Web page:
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FDA will review Essure contraceptives following complaints

A popular permanent birth control method is coming under increased scrutiny as complaints from women mount. Now the government will be reviewing the contraceptive.

essure
"Essure Permanent Birth Control device" by Source (WP:NFCC#4). Licensed under Fair use via Wikipedia

U.S. regulators have announced that they will be reviewing a popular birth control implant called Essure. The implant first received approval from the Food & Drug administration back in 2002. The initial tests to approve Essure involved more than 10,000 women.

Essure works by blocking the fallopian tubes and preventing eggs from passing into the uterus. Essentially, a small spring is placed in the fallopian tubes themselves. The contraceptive was once popular due to its ease of use but now numerous women who used the device are reporting debilitating side effects.

Essure is produced by Bayer. The company has acknowledged that their device could potentially be migrating, causing pelvic pain, and other side effects. Some of the other side effects include a metallic taste in the mouth, tingling limbs, and itchiness. Many of the side effects were not initially listed on Essure.

Essure is made of harmless materials, including polyester, nickel-titanium, and stainless steel. At the moment it remains unclear why so many people are reacting negatively.

The number of complaints is no small matter either. The FDA reports that it found approximately 20,000 complaints made by women on Facebook and Twitter. The FDA also notes that the number of complaints has increased rapidly over the past two years.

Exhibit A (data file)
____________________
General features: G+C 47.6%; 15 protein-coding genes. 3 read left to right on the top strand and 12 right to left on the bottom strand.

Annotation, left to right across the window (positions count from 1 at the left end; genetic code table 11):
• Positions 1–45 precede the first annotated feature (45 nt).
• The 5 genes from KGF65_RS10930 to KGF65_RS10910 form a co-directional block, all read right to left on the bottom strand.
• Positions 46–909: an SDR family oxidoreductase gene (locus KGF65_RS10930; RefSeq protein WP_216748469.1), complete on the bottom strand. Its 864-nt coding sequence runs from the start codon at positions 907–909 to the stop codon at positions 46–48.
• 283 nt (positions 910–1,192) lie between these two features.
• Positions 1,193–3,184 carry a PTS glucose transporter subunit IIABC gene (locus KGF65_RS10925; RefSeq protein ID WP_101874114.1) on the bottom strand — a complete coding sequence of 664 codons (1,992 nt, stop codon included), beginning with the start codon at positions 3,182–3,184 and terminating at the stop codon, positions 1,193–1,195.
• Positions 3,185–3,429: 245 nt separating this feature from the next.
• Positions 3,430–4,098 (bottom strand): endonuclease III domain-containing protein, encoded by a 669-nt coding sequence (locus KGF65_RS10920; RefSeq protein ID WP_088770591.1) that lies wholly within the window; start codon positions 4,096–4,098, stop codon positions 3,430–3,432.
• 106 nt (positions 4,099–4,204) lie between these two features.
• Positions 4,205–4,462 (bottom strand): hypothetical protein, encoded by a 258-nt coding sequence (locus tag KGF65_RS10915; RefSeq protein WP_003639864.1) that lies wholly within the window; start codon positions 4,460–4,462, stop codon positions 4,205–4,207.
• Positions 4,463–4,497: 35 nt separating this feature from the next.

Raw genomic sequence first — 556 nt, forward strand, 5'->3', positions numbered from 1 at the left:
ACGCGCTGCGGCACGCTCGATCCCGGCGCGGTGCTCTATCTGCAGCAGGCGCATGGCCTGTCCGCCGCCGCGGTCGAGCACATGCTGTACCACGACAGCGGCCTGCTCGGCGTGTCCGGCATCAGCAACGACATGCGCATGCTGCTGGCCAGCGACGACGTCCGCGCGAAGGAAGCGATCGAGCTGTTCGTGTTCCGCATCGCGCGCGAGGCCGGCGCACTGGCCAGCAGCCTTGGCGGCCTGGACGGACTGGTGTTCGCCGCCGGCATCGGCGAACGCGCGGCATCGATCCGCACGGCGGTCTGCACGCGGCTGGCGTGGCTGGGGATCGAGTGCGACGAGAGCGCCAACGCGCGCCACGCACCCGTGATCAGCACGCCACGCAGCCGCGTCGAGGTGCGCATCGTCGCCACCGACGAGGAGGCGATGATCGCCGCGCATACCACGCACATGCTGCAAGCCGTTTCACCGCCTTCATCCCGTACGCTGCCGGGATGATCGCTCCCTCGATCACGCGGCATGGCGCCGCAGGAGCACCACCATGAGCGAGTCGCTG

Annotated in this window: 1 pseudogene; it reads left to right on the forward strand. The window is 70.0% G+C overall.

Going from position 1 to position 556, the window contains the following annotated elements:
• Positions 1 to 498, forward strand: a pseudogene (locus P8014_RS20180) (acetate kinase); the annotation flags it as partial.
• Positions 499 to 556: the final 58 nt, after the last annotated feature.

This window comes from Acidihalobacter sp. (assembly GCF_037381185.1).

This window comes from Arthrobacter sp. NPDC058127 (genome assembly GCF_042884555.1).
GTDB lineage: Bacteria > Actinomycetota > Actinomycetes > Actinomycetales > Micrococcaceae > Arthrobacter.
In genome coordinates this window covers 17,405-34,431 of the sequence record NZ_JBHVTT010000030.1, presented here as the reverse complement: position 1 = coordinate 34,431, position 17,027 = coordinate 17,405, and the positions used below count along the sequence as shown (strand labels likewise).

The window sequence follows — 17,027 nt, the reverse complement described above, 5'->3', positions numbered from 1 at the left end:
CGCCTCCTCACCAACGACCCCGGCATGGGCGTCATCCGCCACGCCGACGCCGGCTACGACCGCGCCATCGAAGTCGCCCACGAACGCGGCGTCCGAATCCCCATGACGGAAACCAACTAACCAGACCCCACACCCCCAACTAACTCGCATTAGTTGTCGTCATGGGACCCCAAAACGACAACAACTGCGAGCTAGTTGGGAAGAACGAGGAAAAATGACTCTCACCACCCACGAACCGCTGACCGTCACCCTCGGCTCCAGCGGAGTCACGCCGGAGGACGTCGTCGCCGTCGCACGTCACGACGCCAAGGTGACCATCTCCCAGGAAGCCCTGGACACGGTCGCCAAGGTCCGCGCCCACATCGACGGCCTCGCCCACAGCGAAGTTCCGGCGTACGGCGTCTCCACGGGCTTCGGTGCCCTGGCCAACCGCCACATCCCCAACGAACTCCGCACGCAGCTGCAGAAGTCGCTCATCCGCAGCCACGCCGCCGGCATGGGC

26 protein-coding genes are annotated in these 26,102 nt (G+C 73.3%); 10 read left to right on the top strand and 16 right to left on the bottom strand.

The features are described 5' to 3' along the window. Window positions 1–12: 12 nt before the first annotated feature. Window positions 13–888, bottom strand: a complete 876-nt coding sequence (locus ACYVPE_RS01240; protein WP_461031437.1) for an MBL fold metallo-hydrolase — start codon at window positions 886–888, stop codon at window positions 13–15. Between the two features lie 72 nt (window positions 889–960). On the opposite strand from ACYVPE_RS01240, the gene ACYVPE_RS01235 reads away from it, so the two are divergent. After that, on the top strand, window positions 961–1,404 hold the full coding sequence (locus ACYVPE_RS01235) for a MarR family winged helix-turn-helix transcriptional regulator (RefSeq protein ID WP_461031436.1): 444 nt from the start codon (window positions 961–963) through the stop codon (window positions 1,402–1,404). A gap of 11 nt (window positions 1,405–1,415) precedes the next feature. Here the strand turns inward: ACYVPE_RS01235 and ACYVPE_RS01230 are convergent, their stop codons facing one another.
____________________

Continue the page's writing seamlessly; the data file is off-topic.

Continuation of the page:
Essure has been preferred by many patients and doctors alike because it offers a reversible but permanent way to prevent unwanted pregnancies. Unlike pills and other methods of birth control, patients do not need to remember to take their medication. Once the Essure device is in place, pregnancies will be prevented until the device is removed, though in some cases the Essure may migrate and no longer be effective.

The initial procedure to install the device takes only about 10 minutes and can be performed in a doctor’s office. While Essure can be placed in the fallopian tubes without surgery, surgery is required to remove the devices.

The ease of use for the devices has made the product very popular, however, many women have reported complications after having the Essure devices installed.

Essure has been a building controversy since 2013, but the FDA is only now acting on it. Still, Essure as remained popular due to its 99.74 percent success rate and the fact that it doesn’t affect hormone levels. Proponents of the device note that it can effectively reduce unwanted pregnancies.